“Caught in the truth in court, Betty had lied. More than one relative of Betty’s laughed at questions that tried to parse the distinction between fiction and nonfiction. ‘Nobody in this family ever let the truth get in the way of a good story!’ they explained” (Becker, p. 125).
Readers loved the book anyway. The timing of the 1945 publication had been perfect.
The Egg and I hit the war-numbed public as a comforting tale of survival: one woman’s successful effort to just keep getting up each morning in spite of challenges and discomfort.” (Becker, p. 73). 
Later cultural shifts also played a part in how Betty’s books presented their content and how they were received. Though Onions in the Stew describes events that took place between 1942 and 1945, it’s published in the conservative 1950s. As one of Betty’s editors wrote to her agent,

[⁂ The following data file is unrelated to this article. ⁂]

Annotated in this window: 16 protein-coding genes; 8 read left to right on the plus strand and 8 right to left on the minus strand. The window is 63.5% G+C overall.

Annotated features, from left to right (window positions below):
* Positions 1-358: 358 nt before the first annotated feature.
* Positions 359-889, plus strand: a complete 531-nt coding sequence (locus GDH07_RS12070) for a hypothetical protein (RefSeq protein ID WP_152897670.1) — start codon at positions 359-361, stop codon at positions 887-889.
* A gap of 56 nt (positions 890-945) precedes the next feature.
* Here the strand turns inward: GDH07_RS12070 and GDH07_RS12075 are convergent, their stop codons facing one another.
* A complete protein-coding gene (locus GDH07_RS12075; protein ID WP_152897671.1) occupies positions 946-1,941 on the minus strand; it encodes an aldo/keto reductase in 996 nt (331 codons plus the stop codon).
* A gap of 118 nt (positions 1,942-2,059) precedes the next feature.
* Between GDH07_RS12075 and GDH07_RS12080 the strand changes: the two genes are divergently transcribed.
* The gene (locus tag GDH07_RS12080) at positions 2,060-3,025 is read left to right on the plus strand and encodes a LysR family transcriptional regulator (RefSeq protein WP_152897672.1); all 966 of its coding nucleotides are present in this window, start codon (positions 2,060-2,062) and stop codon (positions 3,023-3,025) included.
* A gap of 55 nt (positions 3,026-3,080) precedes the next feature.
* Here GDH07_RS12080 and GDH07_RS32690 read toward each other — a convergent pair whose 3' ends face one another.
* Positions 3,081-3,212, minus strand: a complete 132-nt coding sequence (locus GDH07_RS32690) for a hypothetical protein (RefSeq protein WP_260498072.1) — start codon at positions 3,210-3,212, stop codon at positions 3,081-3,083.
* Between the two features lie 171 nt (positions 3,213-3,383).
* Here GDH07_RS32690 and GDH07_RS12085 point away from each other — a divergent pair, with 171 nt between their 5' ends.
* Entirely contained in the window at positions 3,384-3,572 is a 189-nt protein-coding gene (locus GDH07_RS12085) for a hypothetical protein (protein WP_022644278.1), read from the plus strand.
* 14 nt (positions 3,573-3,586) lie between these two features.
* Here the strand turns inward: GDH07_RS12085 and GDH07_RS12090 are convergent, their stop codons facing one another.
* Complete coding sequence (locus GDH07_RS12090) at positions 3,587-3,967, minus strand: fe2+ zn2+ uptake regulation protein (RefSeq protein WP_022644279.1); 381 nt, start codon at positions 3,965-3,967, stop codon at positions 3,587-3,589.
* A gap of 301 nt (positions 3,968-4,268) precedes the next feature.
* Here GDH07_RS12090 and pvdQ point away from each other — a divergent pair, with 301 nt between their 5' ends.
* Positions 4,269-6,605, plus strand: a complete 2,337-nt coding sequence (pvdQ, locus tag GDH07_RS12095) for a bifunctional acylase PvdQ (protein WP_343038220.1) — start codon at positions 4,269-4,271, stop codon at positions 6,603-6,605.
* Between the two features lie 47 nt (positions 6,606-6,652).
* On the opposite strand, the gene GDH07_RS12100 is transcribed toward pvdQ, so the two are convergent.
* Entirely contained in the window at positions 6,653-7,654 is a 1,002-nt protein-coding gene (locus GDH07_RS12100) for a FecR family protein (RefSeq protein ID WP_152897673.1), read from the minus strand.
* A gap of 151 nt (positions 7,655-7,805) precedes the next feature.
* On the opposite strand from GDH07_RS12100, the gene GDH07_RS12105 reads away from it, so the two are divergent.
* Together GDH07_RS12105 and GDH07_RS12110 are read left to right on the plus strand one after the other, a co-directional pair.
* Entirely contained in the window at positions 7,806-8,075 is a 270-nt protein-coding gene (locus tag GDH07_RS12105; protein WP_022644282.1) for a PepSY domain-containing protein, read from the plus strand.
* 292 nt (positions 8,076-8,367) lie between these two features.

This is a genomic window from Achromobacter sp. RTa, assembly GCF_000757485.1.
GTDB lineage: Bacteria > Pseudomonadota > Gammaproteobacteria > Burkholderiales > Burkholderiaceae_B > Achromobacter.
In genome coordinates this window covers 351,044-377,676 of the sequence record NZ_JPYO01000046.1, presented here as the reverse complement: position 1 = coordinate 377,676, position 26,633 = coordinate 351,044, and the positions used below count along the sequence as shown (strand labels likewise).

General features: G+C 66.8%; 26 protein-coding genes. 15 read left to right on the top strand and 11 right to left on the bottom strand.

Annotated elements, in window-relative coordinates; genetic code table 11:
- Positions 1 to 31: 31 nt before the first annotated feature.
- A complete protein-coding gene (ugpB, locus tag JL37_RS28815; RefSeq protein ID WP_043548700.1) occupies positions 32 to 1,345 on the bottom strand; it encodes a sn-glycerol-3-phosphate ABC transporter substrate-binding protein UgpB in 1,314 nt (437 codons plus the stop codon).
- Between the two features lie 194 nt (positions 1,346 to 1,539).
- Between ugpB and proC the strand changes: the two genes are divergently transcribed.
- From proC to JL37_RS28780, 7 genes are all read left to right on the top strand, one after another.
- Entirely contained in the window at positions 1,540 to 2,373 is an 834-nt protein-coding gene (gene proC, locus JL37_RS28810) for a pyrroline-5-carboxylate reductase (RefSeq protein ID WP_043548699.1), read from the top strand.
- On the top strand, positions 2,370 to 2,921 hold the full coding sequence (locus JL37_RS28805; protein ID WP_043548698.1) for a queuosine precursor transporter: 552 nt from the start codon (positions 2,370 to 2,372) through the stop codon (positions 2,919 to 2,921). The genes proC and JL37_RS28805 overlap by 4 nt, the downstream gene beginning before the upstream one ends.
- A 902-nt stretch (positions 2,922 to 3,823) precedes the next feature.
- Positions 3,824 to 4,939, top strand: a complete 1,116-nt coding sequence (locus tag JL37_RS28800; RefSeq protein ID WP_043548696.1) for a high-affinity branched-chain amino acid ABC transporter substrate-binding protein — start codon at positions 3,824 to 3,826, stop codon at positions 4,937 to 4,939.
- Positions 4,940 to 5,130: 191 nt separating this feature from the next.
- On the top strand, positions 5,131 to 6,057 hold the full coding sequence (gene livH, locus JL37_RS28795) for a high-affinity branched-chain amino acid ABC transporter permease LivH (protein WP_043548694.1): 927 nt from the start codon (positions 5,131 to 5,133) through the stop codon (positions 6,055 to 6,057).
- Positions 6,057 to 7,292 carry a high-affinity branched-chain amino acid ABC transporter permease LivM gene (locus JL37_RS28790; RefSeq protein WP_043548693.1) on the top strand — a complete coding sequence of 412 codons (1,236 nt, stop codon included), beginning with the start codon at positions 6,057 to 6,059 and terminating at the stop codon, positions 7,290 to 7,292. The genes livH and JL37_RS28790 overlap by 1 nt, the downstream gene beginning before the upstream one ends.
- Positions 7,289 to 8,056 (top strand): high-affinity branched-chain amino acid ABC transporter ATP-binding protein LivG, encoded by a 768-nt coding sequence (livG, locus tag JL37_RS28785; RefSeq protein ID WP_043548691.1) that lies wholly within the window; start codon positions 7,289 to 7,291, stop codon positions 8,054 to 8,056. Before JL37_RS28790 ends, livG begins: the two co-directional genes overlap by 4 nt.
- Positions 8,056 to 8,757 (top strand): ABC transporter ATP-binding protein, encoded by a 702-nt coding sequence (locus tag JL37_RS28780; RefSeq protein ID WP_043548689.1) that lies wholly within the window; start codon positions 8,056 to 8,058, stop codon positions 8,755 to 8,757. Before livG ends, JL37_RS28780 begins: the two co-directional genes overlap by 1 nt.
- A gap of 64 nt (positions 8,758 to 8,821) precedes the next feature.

“Public taste has changed pretty radically in the nine years since The Egg and I was published. A sort of Puritanism has made great progress, and some things that would go without question in the late 1940s will now tend to alienate a large segment of the reading public” (quoted in Becker, p. 146).
Betty responded by toning down the language, cleaning the manuscript of bitterness and snarkiness, and presenting a more traditional patriarchal household than she actually had (and rather different from what we saw in the other books). Some modern readers consider this book the “bland” one.